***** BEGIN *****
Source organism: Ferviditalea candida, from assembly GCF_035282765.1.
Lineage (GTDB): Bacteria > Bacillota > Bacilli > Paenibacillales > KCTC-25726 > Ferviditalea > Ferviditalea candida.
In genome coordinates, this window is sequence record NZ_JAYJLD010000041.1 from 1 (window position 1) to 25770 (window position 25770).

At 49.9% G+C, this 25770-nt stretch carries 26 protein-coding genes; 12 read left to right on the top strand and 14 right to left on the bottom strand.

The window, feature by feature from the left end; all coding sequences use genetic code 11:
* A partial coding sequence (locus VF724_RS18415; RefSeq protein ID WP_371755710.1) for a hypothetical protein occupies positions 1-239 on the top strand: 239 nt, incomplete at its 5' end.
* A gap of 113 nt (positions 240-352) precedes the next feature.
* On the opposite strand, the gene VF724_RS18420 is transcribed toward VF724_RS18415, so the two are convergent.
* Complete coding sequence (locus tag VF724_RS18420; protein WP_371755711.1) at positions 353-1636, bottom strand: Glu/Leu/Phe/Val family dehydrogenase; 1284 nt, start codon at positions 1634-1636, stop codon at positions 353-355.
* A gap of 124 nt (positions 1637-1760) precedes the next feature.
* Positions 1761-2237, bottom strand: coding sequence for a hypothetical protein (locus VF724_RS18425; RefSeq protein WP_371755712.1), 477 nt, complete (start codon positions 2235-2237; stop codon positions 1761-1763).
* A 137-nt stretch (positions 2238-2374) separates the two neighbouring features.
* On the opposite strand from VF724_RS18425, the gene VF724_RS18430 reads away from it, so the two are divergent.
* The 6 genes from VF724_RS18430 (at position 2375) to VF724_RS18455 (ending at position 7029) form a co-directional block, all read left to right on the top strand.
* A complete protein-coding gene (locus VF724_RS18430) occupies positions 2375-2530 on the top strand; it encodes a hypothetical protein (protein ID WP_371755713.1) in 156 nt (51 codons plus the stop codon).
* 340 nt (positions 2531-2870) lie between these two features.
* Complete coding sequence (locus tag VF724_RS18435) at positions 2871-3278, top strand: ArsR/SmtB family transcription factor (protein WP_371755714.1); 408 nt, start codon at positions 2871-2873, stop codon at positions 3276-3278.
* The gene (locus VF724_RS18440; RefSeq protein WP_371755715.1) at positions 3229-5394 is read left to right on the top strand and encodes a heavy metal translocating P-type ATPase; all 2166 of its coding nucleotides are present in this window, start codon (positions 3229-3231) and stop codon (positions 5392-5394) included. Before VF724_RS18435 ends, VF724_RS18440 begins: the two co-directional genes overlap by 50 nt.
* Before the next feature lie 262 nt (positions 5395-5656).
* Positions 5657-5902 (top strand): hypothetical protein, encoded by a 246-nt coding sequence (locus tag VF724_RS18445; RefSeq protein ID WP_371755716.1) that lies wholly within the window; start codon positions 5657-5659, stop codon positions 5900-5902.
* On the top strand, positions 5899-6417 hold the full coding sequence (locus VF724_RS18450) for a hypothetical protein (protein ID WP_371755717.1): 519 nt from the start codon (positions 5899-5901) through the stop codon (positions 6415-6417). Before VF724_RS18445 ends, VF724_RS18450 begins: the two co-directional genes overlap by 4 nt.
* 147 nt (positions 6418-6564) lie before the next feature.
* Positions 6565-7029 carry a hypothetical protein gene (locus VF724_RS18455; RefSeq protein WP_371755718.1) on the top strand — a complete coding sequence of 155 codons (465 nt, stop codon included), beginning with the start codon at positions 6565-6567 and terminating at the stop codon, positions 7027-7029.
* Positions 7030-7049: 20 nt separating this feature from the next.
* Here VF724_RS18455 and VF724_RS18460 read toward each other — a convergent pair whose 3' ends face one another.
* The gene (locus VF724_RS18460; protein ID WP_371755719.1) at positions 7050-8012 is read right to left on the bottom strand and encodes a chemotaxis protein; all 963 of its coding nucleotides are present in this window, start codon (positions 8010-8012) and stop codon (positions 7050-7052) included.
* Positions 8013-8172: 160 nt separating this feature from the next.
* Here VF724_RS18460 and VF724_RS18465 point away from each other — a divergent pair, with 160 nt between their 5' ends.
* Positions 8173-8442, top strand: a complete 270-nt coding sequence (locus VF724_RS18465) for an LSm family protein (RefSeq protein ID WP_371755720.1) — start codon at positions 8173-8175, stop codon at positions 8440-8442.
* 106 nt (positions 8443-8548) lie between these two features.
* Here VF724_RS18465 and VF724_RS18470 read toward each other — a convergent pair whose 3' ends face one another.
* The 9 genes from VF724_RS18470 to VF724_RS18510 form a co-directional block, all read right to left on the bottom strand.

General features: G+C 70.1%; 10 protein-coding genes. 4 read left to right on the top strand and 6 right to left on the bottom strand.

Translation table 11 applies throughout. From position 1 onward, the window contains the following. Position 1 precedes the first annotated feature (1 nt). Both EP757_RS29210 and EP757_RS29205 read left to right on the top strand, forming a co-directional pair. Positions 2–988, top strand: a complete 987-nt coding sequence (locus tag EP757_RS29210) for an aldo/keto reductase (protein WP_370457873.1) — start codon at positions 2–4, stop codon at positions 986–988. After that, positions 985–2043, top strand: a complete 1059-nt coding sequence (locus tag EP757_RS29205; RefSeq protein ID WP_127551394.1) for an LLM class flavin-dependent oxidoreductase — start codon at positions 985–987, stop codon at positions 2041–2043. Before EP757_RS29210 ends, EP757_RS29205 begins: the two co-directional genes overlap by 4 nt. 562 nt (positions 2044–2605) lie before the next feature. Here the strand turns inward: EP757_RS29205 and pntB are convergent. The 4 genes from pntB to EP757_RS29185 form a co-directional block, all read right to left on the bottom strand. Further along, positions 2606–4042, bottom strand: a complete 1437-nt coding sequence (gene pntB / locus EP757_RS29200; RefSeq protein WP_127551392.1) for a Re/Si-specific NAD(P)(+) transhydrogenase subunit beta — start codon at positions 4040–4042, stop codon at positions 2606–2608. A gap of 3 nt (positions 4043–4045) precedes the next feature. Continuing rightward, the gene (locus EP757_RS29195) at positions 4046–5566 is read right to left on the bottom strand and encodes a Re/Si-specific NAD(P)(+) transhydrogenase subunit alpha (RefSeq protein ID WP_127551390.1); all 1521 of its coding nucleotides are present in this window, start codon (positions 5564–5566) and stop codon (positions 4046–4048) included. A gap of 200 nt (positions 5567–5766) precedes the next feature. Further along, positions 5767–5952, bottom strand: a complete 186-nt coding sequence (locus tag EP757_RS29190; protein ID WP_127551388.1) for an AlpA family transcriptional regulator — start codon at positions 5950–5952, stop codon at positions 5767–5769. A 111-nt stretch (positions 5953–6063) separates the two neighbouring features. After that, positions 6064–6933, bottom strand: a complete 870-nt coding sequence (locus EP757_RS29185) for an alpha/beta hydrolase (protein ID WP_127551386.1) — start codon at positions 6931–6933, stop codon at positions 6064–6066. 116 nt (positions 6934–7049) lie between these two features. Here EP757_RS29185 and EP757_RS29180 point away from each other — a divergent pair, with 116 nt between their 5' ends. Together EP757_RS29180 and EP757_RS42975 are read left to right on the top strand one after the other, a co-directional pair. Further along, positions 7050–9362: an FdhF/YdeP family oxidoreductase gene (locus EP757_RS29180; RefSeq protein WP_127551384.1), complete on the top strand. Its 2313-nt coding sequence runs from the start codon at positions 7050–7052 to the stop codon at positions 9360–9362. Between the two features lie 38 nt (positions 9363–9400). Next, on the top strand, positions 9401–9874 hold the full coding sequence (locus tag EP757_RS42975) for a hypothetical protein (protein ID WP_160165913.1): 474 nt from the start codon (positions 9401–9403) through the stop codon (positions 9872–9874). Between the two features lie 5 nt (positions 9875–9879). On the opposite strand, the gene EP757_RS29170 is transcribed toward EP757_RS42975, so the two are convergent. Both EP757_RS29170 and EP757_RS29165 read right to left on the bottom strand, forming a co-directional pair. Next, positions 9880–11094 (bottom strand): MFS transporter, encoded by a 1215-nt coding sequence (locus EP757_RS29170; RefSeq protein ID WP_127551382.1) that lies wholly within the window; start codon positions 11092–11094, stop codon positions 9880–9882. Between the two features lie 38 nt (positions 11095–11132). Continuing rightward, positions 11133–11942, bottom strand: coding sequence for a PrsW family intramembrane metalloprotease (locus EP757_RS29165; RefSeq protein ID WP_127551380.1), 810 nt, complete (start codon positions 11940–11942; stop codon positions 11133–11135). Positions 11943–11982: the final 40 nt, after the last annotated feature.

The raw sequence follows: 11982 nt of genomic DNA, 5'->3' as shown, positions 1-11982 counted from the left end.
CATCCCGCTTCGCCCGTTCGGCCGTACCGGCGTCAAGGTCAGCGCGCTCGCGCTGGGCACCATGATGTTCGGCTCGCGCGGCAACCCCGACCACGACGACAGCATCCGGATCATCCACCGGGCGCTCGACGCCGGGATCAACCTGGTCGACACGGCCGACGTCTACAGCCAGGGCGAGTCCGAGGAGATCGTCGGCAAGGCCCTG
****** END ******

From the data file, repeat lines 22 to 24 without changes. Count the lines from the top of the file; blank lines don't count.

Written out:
* 147 nt (positions 6418-6564) lie before the next feature.
* Positions 6565-7029 carry a hypothetical protein gene (locus VF724_RS18455; RefSeq protein WP_371755718.1) on the top strand — a complete coding sequence of 155 codons (465 nt, stop codon included), beginning with the start codon at positions 6565-6567 and terminating at the stop codon, positions 7027-7029.
* Positions 7030-7049: 20 nt separating this feature from the next.